HBO will be launching a streaming service in Spain before the end of the year, according to a report by Bloomberg News.
Moving forward, HBO will stop licensing its shows to pay TV services in the country and instead retain the exclusive rights for its streaming offering.
Richard Pepler, CEO of HBO, said that long-term profits from its Spanish streaming service should more than make up for the loss of licensing income.
“We follow the money,” Plepler told Bloomberg. “We’re making a determination of where we think the most profits lie.”
HBO has already launched a streaming service in Sweden, Norway, Finland and Denmark, dubbed HBO Nordic. More recently, it began offering HBO Go — usually available only to cable subscribers — as a standalone streaming service in Colombia, and it plans to follow suit in other Latin American and Caribbean markets.
Expanding its streaming service is seen as an important move for HBO, which has traditionally been available only as part of a pricey premium cable package, leading cord-cutters and cord-nevers to pirate its series, especially “Game of Thrones,” which has been deemed the most-pirated show ever. Spain has been one of the top countries for illegal downloads of the show along with the U.S. — number one, with a 10% share — followed by fellow runners-up France, Brazil, China, Russia, UK, India, Canada and Australia.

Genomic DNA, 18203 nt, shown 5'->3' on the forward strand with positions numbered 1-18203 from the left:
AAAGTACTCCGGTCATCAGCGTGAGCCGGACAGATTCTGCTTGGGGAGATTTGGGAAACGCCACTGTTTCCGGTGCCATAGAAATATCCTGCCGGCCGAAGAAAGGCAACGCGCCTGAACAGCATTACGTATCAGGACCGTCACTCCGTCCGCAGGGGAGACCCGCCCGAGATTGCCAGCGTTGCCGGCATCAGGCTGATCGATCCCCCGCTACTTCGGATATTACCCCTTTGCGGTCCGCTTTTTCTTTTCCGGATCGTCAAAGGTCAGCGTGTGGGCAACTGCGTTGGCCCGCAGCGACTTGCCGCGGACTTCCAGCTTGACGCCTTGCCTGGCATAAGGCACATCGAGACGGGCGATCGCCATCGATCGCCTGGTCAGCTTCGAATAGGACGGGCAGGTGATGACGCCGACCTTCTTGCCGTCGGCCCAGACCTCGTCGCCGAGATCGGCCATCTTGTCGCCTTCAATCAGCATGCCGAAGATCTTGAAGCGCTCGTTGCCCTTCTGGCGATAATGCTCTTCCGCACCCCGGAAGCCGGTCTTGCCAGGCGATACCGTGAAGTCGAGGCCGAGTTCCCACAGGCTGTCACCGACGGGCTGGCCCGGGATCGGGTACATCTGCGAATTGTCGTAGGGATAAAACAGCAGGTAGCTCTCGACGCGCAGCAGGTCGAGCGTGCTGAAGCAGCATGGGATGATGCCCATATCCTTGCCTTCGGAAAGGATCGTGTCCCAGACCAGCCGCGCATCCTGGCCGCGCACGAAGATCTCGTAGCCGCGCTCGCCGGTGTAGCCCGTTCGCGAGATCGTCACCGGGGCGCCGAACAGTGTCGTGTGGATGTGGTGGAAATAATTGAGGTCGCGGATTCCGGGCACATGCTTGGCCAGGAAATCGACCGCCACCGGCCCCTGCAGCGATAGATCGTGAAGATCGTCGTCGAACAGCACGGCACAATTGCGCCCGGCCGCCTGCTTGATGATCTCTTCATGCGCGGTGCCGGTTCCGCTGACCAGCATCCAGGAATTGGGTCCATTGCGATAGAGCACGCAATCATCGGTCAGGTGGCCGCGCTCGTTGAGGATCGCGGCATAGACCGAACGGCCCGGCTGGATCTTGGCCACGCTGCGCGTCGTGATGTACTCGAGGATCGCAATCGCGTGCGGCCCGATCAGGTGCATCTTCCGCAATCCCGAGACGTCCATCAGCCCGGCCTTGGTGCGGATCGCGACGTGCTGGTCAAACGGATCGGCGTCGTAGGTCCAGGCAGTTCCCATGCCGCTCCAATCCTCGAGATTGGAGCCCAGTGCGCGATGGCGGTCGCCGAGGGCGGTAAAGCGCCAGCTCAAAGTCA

Spanish piracy should be a concern for all media IP owners. According to a study of piracy and digital content consumer habits conducted by GFK for the Coalition Against Piracy released last year, eighty eight percent of all digital content consumed in Spain is being obtained illegally.